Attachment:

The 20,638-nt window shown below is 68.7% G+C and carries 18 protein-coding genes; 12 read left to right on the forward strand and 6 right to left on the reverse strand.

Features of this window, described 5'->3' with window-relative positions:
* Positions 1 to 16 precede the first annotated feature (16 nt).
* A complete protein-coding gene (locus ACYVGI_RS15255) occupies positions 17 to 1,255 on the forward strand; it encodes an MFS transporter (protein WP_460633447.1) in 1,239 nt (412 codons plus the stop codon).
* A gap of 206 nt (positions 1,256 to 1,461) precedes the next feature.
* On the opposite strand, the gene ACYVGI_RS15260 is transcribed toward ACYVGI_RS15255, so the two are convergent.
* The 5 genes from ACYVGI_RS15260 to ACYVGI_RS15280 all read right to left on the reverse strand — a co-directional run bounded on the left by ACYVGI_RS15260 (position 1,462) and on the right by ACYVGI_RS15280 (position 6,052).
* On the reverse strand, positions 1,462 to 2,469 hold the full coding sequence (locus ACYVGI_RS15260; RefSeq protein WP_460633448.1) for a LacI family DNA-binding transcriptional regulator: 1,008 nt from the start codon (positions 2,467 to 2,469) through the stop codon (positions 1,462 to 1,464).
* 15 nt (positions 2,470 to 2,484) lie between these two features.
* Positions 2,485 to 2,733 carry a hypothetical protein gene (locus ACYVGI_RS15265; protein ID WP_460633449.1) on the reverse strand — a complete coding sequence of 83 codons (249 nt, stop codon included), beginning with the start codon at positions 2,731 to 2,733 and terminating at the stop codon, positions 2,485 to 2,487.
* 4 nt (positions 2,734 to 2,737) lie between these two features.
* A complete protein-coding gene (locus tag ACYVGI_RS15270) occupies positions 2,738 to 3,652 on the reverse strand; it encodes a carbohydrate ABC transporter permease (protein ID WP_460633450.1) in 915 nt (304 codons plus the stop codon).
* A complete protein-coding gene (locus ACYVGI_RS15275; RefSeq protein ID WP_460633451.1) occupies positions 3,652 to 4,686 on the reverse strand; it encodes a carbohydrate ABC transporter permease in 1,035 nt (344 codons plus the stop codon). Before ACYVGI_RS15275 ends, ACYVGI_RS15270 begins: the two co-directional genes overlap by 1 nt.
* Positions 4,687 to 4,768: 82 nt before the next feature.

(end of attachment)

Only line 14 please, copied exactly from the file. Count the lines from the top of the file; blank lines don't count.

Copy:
* Positions 4,687 to 4,768: 82 nt before the next feature.